Bullying is being reported everywherein
factories, stores, offices, on the roads and in schools.
Psychologists have taken to categorizing
it, creating 10 different classes including cyber-bullies (who
haunt the Internet) and serial bullies (described
in terms similar to serial killers). The biggest concern being
expressed is about bullying in schools, where the topic is gaining
national attention because experts, pointing to tragic events
in Littleton, Tabor and Ottawa, claim that seemingly trivial
bullying will lead to serious violence, including murder and
Last October, police in Halifax set up
a bullying hot line for students. This spring, British Columbias
education minister began promoting an anti-bullying video, and
many schools across Canada, including Vincent Massey Public
School in Ottawa, are initiating anti-bullying programs. A further
indicator of the growing concern can be found in the number
of books being published; at last count amazon.com listed more
than 120 titles.
In reflecting on the 1950s when I was growing
up, I cant recall fears about violence at school. Sure,
there were schoolyard fightskids were knocked down, I
was hit by the occasional snowball. There was an in-crowd,
and those not part of it, like me, were snubbed. And sure, there
was name-calling; I used to be called Tana-Banana.
I wore glasses and got good grades, so I was sometimes teased.
But I cant remember anything that couldnt be shrugged
So, I wonder what it is that were
combating and how bullying has become such a massive problem.
Ive been less than sympathetic as Ive followed the
B.C. Human Rights Tribunals hearing of the complaints
of Azmi Dubran. Now 20, he alleges that he was harassed for
five years by other students who called him queer
and faggot, and that, on one occasion, his shirt
was set on fire. Claiming this interfered with his ability to
study, plan a career and join in school sports, he is suing
the school district for more than $100,000 in damages. He wants
lost income because, in his words, he languished in front
of a television set for 13 months, $3,750 for golf lessons
and green fees at one of B.C.s most expensive golf courses
and, of course, money for a year of counseling.
The board says that it responded appropriately
to his complaints and there are suggestions Dubran was himself
inclined toward using derogatory words.
While what actually happened in this case
remains under a cloud of allegations, opinions and perspectives,
the big issue is whether a school should be held responsible
for student bullying. My initial reaction was No.
However, Ive changed my mind.
The number of complaints of bullying in
schools is increasing.
Psychologist Peter Jaffe, at the Family Court Clinic
in London, Ontario, claims that at least 15 per cent of students
are involved either as bullies or victims. What accounts for
this change since I went to school? Some would argue the external
world has changed, that children are exposed to more violence
in the media and there is less discipline and poorer supervision.
But I am inclined to attribute the change to something more
insidious and to point the finger at the narcissistic self-esteem
movement that has undermined our traditional approach to child-rearing.
In classes, children are taught to repeat
and believe mantras like I am Special and I
am Loveable. Good grades and good behaviour have taken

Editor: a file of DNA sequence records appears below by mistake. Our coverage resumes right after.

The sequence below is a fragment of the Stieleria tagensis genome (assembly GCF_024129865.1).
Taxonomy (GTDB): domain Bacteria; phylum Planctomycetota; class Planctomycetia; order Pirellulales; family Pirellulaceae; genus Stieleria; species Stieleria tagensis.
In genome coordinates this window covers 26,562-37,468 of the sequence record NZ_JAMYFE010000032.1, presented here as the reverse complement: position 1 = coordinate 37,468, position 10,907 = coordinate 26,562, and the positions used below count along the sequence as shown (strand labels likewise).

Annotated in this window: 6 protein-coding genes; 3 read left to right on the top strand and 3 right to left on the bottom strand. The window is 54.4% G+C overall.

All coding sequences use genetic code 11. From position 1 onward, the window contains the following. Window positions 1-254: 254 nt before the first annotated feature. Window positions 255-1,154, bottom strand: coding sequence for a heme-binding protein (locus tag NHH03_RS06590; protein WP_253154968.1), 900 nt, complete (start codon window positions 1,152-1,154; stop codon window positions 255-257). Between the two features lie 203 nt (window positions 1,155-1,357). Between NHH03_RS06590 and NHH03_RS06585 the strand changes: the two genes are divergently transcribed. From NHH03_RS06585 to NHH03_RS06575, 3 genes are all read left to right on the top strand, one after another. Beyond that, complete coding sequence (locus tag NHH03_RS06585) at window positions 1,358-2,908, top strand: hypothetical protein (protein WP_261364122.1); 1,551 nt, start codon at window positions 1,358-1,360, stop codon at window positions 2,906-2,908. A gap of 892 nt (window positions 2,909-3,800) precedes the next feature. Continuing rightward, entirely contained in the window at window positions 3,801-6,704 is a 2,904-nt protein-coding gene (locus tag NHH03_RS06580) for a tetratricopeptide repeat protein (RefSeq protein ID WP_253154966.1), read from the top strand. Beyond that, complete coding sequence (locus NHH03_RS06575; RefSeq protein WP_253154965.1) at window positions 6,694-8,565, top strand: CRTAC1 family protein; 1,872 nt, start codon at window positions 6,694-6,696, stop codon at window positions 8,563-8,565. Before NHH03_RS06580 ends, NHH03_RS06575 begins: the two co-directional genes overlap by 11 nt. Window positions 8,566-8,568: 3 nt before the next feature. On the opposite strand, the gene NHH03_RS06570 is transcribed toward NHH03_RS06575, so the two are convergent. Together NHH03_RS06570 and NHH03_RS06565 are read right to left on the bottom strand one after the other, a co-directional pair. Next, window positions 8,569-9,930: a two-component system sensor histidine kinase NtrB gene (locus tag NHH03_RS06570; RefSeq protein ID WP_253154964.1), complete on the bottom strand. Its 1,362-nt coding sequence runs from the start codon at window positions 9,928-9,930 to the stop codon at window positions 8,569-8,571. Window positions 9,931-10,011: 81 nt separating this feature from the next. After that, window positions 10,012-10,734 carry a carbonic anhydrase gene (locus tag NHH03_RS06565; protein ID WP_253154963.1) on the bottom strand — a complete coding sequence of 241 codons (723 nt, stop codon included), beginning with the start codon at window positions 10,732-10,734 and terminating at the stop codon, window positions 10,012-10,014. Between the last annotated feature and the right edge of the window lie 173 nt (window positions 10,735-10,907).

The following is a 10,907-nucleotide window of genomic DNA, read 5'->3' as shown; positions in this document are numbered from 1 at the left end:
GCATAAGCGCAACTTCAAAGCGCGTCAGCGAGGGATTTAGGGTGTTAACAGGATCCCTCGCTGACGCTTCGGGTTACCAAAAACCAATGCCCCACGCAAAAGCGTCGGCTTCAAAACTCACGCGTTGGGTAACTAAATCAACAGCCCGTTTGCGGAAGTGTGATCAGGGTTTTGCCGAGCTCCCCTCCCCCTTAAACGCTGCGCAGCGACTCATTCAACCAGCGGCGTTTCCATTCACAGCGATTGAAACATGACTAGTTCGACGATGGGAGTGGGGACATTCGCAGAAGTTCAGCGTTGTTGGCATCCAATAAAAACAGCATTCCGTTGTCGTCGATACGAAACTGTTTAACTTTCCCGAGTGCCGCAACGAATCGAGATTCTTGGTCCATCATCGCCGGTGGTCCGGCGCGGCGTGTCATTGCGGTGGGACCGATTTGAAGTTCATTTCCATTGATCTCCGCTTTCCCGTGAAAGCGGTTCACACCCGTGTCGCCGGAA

a back seat as educators and parents have accepted that their
primary duty is to make kids feel good about themselves.
The belief underlying this movement is
that low self-esteem is the cause of all problems. As psychologist
and self-esteem guru Nathaniel Branden, says: I cannot
think of a single psychological problem from anxiety and
depression to fear of intimacy or success, to spouse battery
and child molestationthat is not traceable to the problem
of poor self-esteem.
Therapists, educators and politicians,
accepting the popular view that low self-esteem gives rise to
aggression, have endorsed interventions and established treatment
programs to boost self-esteem. Students are being socially promoted
from one grade to the next to keep them with their peers and
the grading of achievement is discouraged so they wont
What is ignored in this feel-good approach
is the fact that bullying and violence are often carried out
by people with inflated egos rather than low self-esteem. Repeated
research findings have indicated that those who are aggressivethe
premeditated murderers, genocidal maniacs, gang leaders and
violent kidsdo not suffer low self-esteem.
A recipe for violence, as Martin
Seligman, past president of the American Psychological Associations
notes, is a mean streak combined with an unwarranted sense
And psychologist Roy Baumeister, who has
devoted his career to studying self-esteem, admits his surprise
in discovering that the self-esteem movement in schools may
be having the dangerous reverse effect of promoting bullying
These practices, Baumeister
says, may cultivate inflated views of self and entitlements,
which constitute the dangerous form of high self-esteem.
Despite all the fluster over self-esteem,
surveys show that most North Americans already hold exaggerated
opinions of themselves, which may account for the rising problem
with bullying. Instead of counseling, most need training in
personal responsibility and self-control.
Perhaps, the North Vancouver school district
should be held responsible for the bullying in the Dubran case,
not for its failure to intervene but for its implicit role in
creating bullies and their victims.
If Dubran wins, and well he might, school
boards and education ministries across Canada may find themselves
paying for their mistake of encouraging uncritical self-worship,
upholding the students right to feel good
and embracing the foolish notion of bully-proofed